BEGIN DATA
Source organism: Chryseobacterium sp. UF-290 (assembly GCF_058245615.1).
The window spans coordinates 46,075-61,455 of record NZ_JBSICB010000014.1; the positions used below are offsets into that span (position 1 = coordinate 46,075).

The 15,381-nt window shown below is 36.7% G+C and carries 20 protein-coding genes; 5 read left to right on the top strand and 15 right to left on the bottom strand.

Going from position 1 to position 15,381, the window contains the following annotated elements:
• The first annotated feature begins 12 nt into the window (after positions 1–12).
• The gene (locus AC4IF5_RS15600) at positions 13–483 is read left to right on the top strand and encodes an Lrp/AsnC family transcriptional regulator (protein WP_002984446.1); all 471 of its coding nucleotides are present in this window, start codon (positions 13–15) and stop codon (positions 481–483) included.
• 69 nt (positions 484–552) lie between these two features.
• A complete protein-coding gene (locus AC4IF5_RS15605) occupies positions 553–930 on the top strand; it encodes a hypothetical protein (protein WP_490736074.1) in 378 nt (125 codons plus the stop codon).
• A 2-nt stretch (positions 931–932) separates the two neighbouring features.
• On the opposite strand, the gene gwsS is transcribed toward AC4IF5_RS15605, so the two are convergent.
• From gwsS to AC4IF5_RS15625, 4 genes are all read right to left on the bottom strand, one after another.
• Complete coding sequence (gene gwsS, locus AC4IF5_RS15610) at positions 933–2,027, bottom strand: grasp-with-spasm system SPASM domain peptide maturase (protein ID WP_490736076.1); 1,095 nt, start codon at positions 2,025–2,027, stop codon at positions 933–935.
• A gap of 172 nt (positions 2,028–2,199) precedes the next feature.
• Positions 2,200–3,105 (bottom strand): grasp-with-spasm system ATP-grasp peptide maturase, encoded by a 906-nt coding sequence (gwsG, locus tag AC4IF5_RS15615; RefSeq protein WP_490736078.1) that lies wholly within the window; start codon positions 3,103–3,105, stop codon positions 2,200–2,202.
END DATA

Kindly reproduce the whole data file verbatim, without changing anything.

Source organism: Chryseobacterium sp. UF-290 (assembly GCF_058245615.1).
The window spans coordinates 46,075-61,455 of record NZ_JBSICB010000014.1; the positions used below are offsets into that span (position 1 = coordinate 46,075).

The 15,381-nt window shown below is 36.7% G+C and carries 20 protein-coding genes; 5 read left to right on the top strand and 15 right to left on the bottom strand.

Going from position 1 to position 15,381, the window contains the following annotated elements:
• The first annotated feature begins 12 nt into the window (after positions 1–12).
• The gene (locus AC4IF5_RS15600) at positions 13–483 is read left to right on the top strand and encodes an Lrp/AsnC family transcriptional regulator (protein WP_002984446.1); all 471 of its coding nucleotides are present in this window, start codon (positions 13–15) and stop codon (positions 481–483) included.
• 69 nt (positions 484–552) lie between these two features.
• A complete protein-coding gene (locus AC4IF5_RS15605) occupies positions 553–930 on the top strand; it encodes a hypothetical protein (protein WP_490736074.1) in 378 nt (125 codons plus the stop codon).
• A 2-nt stretch (positions 931–932) separates the two neighbouring features.
• On the opposite strand, the gene gwsS is transcribed toward AC4IF5_RS15605, so the two are convergent.
• From gwsS to AC4IF5_RS15625, 4 genes are all read right to left on the bottom strand, one after another.
• Complete coding sequence (gene gwsS, locus AC4IF5_RS15610) at positions 933–2,027, bottom strand: grasp-with-spasm system SPASM domain peptide maturase (protein ID WP_490736076.1); 1,095 nt, start codon at positions 2,025–2,027, stop codon at positions 933–935.
• A gap of 172 nt (positions 2,028–2,199) precedes the next feature.
• Positions 2,200–3,105 (bottom strand): grasp-with-spasm system ATP-grasp peptide maturase, encoded by a 906-nt coding sequence (gwsG, locus tag AC4IF5_RS15615; RefSeq protein WP_490736078.1) that lies wholly within the window; start codon positions 3,103–3,105, stop codon positions 2,200–2,202.